publication date: Apr 3, 2021
author/source: Richard Daverman, PhD
Deals and Financings
Simcere Pharma (HK: 2096) of Nanjing announced a $292 million agreement to develop a proposed Kazia Therapeutics (ASX: KZA; NSDQ: KZIA) treatment for glioma in Greater China (see story). Paxalisib is a brain-penetrant inhibitor of the PI3K/Akt/mTOR pathway, which is disordered in the majority patients with glioblastoma, the most common and most aggressive form of primary brain cancer. Kazia, an Australian company, said paxalisib seemed to be effective in a pivotal Phase II trial among GBM patients, though the trial began less than three months ago.
LianBio, a Shanghai-Princeton in-licensing company, formed a $200 million partnership with Tarsus Pharma (NSDQ: TARS) of Irvine, CA, to develop Tarsus' ophthalmology drug in Greater China (see story). Tarsus describes TP-03 as a first-in-class therapeutic in late-stage development to treat Demodex blepharitis and Meibomian Gland Disease (MGD), two eye conditions with unmet treatment needs. The company said there are 40 million China patients with Demodex blepharitis and another 70 million patients with MGD. Tarsus will receive a minority stake in LianBio Ophthalmology, a newco, if specified milestones are met.
AffaMed Therapeutics, a Shanghai biopharma, closed a $170 million Series B financing to develop treatments for ophthalmic, neurological and psychiatric disorders (see story). Formed in 2019 by CBC Group, AffaMed merged last fall with EverInsight, a Shanghai company with a similar focus. In 2019, AffaMed in-licensed its first three ophthalmology candidates from Korea's Bioepis. It will use the proceeds to advance clinical development of its pipeline, augment business development and prepare for commercialization.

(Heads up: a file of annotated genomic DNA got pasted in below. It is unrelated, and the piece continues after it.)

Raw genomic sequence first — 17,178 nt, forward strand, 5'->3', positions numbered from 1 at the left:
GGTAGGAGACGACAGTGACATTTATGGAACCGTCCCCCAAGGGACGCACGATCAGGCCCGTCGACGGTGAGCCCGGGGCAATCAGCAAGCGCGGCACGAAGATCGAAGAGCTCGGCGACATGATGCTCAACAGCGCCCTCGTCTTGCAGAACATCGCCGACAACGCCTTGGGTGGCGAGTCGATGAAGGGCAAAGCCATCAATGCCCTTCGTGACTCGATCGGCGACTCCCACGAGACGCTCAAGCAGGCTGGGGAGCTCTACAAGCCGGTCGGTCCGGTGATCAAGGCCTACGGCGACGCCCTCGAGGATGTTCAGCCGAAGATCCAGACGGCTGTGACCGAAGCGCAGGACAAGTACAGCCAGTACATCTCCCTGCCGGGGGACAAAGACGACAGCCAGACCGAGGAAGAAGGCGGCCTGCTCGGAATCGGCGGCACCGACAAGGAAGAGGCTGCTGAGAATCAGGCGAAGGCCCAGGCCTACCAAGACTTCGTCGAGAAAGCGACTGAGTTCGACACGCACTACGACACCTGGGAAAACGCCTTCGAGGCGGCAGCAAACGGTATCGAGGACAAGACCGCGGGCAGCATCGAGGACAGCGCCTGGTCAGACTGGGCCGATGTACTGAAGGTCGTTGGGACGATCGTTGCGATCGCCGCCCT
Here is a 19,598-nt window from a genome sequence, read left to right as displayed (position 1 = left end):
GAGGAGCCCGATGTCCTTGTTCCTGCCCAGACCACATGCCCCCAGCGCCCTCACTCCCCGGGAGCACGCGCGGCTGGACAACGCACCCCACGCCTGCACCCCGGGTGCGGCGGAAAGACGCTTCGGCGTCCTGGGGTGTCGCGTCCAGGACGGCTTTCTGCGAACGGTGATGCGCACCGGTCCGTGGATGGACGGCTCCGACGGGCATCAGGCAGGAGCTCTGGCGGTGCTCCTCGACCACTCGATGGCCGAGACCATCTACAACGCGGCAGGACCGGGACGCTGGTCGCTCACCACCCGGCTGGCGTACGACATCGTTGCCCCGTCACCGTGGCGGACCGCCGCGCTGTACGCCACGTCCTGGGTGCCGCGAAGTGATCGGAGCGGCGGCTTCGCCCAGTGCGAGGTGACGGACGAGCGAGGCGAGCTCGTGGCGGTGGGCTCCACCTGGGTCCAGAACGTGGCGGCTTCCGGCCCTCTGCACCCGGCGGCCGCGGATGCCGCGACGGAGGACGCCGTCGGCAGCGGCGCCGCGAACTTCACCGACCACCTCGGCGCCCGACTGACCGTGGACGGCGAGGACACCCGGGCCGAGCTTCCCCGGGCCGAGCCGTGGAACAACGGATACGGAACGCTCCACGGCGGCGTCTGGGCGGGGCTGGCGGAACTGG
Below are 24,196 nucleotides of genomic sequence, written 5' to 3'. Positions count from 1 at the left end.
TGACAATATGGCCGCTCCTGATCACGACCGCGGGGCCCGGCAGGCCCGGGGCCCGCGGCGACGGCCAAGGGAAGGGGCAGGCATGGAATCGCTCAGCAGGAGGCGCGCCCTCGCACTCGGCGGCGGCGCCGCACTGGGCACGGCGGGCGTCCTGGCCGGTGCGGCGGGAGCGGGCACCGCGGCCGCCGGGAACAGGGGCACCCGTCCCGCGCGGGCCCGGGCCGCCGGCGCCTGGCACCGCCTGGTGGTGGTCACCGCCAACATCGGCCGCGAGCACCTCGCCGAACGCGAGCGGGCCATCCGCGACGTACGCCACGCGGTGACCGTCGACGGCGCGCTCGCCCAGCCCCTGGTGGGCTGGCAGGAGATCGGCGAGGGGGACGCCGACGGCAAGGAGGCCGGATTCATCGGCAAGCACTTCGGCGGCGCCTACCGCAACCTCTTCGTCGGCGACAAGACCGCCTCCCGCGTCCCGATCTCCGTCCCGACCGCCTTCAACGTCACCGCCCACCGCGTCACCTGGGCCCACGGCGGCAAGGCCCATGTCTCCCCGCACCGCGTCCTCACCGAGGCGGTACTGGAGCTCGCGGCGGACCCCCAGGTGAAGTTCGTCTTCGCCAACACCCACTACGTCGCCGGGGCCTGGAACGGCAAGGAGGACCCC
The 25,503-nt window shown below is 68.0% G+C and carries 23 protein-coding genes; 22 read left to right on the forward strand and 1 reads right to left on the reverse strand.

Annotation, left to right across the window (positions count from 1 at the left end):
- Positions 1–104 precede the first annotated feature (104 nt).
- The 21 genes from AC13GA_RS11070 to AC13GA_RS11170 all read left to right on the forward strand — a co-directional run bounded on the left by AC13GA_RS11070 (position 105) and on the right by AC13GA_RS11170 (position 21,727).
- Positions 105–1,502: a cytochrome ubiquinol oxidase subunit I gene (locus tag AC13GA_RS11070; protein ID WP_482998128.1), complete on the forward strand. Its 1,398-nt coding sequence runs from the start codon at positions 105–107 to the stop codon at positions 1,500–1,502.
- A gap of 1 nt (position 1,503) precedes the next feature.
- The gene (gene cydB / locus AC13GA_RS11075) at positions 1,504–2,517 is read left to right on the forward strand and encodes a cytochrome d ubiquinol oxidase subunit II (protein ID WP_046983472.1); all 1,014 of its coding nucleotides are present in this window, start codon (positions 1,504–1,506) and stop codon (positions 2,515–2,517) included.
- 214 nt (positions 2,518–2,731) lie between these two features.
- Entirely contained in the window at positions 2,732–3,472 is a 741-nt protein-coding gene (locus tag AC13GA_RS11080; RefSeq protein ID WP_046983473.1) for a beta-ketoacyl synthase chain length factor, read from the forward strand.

Immune-Onc Therapeutics of Palo Alto, CA raised $73 million in a Series B1 and B2 financing led by Oceanpine Capital, a Beijing-based venture firm (see story). Immune-Onc is a clinical-stage cancer immunotherapy company that targets immunosuppressive myeloid checkpoints. To overcome cancer immune resistance, the company's R&D focuses on targeting the Leukocyte Immunoglobulin-Like Receptor subfamily B (LILRB) of myeloid checkpoints. Immune-Onc aims to test its candidate in blood cancers and solid tumors.
Qihan Biotechnology, a Hangzhou gene editing company, raised $67 million in a Series A++ round to advance its portfolio of novel autologous cell therapies (see story). The company uses its multiplexable genome editing technology to develop cell therapies and facilitate organ transplants. With the new capital, Qihan plans to conduct IND-enabling studies and hypoimmunity projects, plus expand its manufacturing facility. The round was backed by Lilly Asia Ventures, Matrix Partners China, Sequoia and CMB International.
Neuracle Technology (Changzhou) closed a Series B funding of $16 million to advance development of its brain-machine interface technology (see story). With its ties to Tsinghua University's technology, Neuracle is developing a minimally invasive brain-computer interface system that inserts a coin-sized internal machine in the skull. The device communicates wirelessly with an external device. The B round was led by Sequoia Capital China and included Co-win Ventures and Roton Capital.
Jiangxi Jemincare Group was approved to start US clinical trials of its SARS-CoV-2 neutralizing antibody (see story), JMB2002, which was developed by the Jemincare Shanghai Research Center. The company published data in February showing that, in preclinical studies, JMB2002 showed strong prophylactic and therapeutic efficacy against SARS-CoV-2 in rhesus macaques. In January, Jemincare started a China Phase I clinical trial of the candidate in healthy volunteers. The company is headquartered in Nanchang.